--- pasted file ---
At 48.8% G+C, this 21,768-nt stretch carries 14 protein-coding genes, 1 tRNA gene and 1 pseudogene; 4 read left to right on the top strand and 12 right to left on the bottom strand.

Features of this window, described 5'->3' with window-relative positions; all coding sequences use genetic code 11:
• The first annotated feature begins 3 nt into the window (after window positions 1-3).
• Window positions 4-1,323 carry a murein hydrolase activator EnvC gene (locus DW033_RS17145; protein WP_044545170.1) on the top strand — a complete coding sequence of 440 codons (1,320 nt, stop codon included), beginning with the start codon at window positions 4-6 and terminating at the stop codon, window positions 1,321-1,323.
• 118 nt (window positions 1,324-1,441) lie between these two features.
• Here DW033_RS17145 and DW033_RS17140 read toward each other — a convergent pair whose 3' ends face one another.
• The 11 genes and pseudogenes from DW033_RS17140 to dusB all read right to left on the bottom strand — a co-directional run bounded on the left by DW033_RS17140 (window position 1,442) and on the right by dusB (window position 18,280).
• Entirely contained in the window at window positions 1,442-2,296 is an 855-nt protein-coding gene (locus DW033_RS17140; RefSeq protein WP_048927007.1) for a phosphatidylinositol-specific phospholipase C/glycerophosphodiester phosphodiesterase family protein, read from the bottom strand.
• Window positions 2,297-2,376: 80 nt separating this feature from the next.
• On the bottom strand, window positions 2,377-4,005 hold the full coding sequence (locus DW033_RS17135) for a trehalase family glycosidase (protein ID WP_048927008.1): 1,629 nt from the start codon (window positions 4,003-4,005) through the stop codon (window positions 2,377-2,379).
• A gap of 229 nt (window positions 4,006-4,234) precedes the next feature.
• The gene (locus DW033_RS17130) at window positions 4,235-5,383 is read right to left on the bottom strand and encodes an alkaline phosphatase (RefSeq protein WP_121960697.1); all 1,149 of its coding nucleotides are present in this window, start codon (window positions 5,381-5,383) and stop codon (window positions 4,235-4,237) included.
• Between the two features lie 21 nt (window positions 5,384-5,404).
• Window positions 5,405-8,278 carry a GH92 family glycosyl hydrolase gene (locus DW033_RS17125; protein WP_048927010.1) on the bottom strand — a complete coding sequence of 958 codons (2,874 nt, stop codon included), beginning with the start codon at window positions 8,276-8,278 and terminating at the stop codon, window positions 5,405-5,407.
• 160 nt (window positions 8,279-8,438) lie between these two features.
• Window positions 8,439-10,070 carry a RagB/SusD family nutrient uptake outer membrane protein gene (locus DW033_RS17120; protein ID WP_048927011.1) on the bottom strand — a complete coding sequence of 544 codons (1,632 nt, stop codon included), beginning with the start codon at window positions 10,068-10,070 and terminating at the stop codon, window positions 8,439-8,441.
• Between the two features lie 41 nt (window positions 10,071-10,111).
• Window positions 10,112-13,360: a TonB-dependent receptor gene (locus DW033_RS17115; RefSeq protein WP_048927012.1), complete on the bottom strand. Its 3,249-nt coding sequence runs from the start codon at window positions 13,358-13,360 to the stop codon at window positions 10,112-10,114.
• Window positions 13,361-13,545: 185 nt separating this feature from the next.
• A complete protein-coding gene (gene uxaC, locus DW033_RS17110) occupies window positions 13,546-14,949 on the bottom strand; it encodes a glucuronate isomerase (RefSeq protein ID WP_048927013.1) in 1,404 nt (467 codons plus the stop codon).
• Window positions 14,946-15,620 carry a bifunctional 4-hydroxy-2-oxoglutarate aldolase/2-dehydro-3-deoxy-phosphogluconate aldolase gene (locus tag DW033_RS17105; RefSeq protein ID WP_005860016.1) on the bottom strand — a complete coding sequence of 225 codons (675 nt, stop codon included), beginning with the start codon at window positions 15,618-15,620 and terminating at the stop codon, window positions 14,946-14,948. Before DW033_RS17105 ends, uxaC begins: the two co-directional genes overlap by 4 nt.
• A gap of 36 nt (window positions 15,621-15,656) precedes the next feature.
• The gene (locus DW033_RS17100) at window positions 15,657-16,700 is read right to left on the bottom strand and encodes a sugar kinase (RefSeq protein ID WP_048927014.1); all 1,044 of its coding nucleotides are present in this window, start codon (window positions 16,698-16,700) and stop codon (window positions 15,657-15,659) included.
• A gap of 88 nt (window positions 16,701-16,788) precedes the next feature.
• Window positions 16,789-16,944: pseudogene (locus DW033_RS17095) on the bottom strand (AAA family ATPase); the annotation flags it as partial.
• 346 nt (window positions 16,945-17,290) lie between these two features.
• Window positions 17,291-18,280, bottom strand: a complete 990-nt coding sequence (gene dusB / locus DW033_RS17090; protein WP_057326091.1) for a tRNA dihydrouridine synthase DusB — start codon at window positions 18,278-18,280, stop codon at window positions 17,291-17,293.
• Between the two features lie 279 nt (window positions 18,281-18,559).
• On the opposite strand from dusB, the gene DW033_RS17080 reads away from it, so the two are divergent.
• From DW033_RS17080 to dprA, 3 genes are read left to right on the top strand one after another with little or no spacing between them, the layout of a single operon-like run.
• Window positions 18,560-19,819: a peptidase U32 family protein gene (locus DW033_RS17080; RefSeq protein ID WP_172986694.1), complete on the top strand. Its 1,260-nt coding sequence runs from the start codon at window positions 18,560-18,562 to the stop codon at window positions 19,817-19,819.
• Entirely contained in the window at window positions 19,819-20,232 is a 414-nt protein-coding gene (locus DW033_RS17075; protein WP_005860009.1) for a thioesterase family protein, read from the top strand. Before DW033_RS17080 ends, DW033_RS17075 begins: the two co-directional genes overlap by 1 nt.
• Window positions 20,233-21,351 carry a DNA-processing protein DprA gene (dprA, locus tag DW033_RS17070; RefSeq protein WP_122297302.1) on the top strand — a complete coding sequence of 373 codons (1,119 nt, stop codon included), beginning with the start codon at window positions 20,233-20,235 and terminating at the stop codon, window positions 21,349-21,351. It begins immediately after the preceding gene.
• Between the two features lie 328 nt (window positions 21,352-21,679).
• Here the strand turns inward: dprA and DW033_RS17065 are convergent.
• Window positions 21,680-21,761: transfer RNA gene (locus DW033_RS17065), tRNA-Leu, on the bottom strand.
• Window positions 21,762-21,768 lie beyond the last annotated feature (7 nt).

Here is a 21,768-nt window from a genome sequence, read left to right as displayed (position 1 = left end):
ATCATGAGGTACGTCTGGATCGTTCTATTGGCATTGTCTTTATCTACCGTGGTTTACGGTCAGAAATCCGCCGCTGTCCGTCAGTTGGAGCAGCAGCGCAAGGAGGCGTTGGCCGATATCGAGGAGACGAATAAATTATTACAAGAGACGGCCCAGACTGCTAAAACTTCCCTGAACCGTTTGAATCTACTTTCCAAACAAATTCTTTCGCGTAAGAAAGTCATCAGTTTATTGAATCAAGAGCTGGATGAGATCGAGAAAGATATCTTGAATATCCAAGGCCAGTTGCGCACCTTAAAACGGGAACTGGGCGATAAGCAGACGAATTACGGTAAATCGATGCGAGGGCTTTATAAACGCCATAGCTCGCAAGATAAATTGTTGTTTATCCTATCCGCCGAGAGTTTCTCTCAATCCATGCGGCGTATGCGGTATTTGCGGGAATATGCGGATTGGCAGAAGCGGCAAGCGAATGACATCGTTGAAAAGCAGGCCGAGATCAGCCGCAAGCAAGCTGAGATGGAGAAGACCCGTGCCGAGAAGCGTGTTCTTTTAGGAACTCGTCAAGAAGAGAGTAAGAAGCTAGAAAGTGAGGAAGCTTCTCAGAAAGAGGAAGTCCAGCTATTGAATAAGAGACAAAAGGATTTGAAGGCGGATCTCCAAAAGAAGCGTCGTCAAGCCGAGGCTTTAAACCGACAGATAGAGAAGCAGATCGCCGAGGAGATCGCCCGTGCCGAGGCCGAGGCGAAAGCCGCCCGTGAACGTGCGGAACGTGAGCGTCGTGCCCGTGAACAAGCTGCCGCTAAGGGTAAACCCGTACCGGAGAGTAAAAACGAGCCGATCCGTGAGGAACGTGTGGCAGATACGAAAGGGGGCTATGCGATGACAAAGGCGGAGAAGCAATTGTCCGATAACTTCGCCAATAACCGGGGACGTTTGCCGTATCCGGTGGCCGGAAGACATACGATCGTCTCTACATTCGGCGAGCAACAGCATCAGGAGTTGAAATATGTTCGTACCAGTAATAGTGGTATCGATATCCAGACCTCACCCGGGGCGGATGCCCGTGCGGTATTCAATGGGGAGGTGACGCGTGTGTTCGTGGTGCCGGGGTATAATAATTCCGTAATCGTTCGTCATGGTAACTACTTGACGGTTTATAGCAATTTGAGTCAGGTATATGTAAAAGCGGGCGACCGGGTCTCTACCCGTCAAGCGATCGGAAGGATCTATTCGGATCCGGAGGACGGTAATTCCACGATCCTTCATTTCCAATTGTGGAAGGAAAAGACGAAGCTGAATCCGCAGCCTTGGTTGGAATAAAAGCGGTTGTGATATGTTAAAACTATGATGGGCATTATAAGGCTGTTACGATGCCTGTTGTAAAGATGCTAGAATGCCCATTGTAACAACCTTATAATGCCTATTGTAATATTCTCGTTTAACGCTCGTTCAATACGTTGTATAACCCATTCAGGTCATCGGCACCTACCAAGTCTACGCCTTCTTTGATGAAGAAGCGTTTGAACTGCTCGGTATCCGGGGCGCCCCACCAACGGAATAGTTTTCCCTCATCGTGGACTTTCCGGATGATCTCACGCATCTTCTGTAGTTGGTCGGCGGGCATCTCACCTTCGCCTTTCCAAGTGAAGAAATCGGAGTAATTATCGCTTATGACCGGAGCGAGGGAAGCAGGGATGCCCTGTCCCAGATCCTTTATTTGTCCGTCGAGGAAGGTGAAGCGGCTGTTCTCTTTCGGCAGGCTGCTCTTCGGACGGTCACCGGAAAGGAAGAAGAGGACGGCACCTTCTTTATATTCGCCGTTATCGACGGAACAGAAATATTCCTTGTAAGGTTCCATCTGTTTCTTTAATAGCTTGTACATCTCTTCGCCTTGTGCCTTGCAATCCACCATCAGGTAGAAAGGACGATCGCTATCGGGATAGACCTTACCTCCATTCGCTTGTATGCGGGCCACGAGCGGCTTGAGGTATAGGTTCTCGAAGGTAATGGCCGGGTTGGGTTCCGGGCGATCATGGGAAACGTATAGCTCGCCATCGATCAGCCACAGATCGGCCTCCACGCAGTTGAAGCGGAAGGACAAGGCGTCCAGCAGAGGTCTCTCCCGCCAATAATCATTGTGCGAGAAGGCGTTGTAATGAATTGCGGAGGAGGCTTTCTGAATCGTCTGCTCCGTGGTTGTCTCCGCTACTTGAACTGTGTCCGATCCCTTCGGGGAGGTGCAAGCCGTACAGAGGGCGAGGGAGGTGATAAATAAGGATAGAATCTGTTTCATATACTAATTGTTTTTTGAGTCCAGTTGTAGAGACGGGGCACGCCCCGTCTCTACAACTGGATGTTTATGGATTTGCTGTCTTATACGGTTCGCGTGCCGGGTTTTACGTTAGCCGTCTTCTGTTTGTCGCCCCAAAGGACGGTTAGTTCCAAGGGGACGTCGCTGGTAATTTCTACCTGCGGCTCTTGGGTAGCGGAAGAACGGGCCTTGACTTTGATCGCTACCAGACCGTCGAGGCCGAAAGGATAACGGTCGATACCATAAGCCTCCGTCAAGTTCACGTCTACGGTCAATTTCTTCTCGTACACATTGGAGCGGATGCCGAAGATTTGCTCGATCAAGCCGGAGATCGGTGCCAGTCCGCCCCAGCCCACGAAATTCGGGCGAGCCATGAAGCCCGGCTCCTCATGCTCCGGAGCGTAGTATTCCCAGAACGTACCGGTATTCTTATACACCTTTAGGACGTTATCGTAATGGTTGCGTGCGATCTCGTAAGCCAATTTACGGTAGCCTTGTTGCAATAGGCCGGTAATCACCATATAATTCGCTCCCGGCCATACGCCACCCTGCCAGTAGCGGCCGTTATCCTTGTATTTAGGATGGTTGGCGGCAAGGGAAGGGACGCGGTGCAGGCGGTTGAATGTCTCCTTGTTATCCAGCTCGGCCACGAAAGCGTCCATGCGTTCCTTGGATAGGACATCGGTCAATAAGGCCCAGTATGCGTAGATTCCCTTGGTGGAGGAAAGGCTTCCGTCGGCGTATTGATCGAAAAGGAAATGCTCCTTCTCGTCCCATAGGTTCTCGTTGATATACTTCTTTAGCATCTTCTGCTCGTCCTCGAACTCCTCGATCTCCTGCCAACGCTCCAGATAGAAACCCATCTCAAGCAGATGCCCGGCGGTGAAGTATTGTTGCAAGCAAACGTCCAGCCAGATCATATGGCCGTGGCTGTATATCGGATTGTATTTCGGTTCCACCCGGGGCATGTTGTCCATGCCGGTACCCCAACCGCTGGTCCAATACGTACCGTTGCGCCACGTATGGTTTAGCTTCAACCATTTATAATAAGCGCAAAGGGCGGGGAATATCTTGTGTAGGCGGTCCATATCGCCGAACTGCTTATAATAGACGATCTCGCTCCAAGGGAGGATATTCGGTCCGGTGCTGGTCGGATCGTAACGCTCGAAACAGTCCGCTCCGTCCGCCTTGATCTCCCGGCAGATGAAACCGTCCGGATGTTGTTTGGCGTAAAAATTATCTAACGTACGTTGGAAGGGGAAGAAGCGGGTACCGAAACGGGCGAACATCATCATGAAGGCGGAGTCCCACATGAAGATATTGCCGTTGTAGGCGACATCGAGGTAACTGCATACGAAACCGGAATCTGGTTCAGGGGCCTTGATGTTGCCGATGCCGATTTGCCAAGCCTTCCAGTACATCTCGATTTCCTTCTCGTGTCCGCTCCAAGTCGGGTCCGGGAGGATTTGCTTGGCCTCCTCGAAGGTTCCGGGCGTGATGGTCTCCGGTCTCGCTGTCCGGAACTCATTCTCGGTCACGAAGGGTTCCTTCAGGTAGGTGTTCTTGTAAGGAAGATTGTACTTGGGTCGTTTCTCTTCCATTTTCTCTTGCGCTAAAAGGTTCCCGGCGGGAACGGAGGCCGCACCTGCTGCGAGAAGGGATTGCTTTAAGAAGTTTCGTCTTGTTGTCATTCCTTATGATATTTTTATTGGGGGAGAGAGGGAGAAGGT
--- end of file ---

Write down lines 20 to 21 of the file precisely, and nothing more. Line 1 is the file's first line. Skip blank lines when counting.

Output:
• A complete protein-coding gene (gene uxaC, locus DW033_RS17110) occupies window positions 13,546-14,949 on the bottom strand; it encodes a glucuronate isomerase (RefSeq protein ID WP_048927013.1) in 1,404 nt (467 codons plus the stop codon).
• Window positions 14,946-15,620 carry a bifunctional 4-hydroxy-2-oxoglutarate aldolase/2-dehydro-3-deoxy-phosphogluconate aldolase gene (locus tag DW033_RS17105; RefSeq protein ID WP_005860016.1) on the bottom strand — a complete coding sequence of 225 codons (675 nt, stop codon included), beginning with the start codon at window positions 15,618-15,620 and terminating at the stop codon, window positions 14,946-14,948. Before DW033_RS17105 ends, uxaC begins: the two co-directional genes overlap by 4 nt.